Jennifer Rhee earned her Ph.D. from the Program in Literature at Duke University in 2010. Her dissertation is entitled “Anthropomorphic Attachments in U.S. Literature, Robotics, and Artificial Intelligence”; her research is distinguished by its extraordinary range and depth, from the early work of Alan Turing and the 1956 Dartmouth Artificial Intelligence Conference, to Japanese cultural representations of robots, to the works of roboticists including Rodney Brooks, Cynthia Breazeal, and David Hanson, to the work of novelist Philip K. Dick, futurist Ray Kurzweil, and performance artist Stelarc. We’re especially lucky that Jennifer will be here for (and will be happy to contribute to) events surrounding the School of Theatre’s spring production, for which Dan Carter has commissioned a new play by Anthony Clarvoe–a production inspired by Karl Capek’sR.U.R. (Rossum’s Universal Robots).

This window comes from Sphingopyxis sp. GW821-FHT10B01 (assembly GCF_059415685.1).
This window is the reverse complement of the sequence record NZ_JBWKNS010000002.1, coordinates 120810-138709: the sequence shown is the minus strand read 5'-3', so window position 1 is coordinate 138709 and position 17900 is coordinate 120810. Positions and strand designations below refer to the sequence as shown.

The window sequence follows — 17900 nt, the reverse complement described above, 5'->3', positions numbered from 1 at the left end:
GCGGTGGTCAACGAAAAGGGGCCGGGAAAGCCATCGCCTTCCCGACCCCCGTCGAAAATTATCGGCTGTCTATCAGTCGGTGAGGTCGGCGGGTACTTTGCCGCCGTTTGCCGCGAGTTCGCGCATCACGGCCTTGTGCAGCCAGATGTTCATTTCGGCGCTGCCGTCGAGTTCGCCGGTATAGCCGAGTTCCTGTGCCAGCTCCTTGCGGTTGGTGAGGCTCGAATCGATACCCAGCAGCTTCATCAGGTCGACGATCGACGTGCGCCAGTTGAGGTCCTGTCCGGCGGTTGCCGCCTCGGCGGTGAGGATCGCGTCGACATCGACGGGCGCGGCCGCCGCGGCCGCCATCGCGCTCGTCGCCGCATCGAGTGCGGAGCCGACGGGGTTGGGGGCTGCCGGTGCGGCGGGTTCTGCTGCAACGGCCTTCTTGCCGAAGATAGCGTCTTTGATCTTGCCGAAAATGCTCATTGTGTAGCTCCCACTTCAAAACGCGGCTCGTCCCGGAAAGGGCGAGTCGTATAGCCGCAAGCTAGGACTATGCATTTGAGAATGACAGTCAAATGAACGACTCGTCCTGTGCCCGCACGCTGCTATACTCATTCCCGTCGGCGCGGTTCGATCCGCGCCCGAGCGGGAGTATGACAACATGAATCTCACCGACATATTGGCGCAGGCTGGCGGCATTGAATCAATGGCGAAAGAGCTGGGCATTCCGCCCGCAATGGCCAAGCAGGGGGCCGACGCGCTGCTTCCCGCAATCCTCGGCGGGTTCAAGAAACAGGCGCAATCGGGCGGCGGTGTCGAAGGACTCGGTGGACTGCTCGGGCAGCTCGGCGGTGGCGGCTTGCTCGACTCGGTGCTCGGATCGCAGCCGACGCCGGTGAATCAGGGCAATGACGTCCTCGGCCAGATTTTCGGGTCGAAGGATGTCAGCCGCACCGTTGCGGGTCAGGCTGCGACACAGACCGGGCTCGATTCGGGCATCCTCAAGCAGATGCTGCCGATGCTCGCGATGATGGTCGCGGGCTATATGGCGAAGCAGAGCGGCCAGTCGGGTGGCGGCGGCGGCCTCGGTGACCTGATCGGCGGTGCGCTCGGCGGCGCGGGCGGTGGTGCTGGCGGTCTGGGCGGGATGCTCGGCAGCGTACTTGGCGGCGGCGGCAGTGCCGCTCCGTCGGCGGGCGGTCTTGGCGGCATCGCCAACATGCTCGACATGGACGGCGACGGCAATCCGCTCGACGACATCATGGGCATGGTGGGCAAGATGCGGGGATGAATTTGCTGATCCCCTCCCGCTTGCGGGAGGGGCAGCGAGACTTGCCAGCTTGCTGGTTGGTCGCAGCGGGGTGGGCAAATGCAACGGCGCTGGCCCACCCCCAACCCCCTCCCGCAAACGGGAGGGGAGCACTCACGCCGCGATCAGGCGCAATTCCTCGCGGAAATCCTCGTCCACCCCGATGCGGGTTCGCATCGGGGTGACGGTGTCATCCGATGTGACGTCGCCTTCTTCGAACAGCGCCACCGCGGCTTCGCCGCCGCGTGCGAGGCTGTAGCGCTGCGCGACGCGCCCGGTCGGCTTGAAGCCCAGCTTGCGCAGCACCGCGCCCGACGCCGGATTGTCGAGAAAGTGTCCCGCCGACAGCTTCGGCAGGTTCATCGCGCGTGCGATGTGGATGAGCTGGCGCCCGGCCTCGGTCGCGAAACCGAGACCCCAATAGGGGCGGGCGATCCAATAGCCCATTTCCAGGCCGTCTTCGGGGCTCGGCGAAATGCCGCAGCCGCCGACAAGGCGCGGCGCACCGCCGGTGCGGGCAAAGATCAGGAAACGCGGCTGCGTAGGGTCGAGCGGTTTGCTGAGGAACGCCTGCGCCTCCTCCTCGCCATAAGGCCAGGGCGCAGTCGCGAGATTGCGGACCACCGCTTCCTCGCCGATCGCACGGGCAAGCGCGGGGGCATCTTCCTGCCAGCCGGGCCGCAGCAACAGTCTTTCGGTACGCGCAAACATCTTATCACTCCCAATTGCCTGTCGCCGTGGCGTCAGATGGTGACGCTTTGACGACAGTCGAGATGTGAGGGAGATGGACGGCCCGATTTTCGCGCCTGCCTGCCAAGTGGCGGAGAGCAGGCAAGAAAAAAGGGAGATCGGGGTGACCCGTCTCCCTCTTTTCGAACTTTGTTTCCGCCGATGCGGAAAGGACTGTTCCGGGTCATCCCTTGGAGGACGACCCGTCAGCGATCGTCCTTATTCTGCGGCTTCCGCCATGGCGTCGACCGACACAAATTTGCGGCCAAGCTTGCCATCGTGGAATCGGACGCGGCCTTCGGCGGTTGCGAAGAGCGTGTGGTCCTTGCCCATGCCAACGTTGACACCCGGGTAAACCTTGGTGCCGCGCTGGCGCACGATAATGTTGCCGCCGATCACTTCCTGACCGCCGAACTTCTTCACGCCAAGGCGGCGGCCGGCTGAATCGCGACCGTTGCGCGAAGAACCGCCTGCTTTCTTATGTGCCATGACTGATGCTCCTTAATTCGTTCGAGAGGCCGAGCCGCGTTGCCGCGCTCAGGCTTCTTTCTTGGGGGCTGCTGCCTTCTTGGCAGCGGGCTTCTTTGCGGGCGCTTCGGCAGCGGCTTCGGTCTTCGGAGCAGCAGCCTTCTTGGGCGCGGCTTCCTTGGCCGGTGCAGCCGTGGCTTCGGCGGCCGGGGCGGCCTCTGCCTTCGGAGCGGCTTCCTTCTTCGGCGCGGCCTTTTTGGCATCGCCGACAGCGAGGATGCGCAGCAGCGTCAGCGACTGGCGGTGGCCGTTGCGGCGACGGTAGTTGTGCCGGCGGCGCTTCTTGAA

Kris Weller holds a Ph.D. in the History of Consciousness from the University of California Santa Cruz. Prior to beginning study at UCSC, she graduated from the joint degree program in Law and Women's Studies at the University of Cincinnati. Her doctoral research focused on the figure of the human in U.S. law, exploring how the relational aspects of the liberal subject work to exclude potential legal persons in order to maintain an illusory human ideal of independence and autonomy. Kris is currently finishing a postdoctoral scholarship at Duke University, where her research focuses on conceptions of the human in competing models of translational neurological research. Her postdoctoral project at IAH, “Humans on Earth: Planetary Hospice?” asks how understanding the intricacies of care giving and identity in cases of psychiatric disability might help humans learn to be more responsible inhabitants of the planet in this age of environmental change.